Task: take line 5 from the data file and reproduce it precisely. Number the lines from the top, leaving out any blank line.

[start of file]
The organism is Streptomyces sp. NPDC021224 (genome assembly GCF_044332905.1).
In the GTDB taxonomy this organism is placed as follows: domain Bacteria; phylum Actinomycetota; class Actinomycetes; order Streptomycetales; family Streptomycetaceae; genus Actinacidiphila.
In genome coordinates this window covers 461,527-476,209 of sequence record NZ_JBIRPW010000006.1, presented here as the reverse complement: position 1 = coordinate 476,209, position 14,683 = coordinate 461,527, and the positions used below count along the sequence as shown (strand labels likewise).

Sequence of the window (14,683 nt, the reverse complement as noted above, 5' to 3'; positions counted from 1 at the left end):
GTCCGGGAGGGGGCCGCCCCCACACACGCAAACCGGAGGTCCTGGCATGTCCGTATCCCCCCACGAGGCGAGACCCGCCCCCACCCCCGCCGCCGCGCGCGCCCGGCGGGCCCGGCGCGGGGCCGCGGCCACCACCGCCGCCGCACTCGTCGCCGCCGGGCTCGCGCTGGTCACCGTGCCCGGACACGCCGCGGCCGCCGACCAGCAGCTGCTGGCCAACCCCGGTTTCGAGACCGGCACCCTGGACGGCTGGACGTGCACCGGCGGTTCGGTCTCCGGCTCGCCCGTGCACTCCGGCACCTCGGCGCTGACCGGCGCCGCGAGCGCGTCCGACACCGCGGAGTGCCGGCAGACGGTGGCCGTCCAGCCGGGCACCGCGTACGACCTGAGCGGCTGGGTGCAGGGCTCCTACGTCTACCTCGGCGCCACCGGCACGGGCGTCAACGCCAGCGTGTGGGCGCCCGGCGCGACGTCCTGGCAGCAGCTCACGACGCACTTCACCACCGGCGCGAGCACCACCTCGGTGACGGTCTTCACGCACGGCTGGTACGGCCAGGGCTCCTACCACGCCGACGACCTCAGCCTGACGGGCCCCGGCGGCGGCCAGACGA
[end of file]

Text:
GTCCGGGAGGGGGCCGCCCCCACACACGCAAACCGGAGGTCCTGGCATGTCCGTATCCCCCCACGAGGCGAGACCCGCCCCCACCCCCGCCGCCGCGCGCGCCCGGCGGGCCCGGCGCGGGGCCGCGGCCACCACCGCCGCCGCACTCGTCGCCGCCGGGCTCGCGCTGGTCACCGTGCCCGGACACGCCGCGGCCGCCGACCAGCAGCTGCTGGCCAACCCCGGTTTCGAGACCGGCACCCTGGACGGCTGGACGTGCACCGGCGGTTCGGTCTCCGGCTCGCCCGTGCACTCCGGCACCTCGGCGCTGACCGGCGCCGCGAGCGCGTCCGACACCGCGGAGTGCCGGCAGACGGTGGCCGTCCAGCCGGGCACCGCGTACGACCTGAGCGGCTGGGTGCAGGGCTCCTACGTCTACCTCGGCGCCACCGGCACGGGCGTCAACGCCAGCGTGTGGGCGCCCGGCGCGACGTCCTGGCAGCAGCTCACGACGCACTTCACCACCGGCGCGAGCACCACCTCGGTGACGGTCTTCACGCACGGCTGGTACGGCCAGGGCTCCTACCACGCCGACGACCTCAGCCTGACGGGCCCCGGCGGCGGCCAGACGA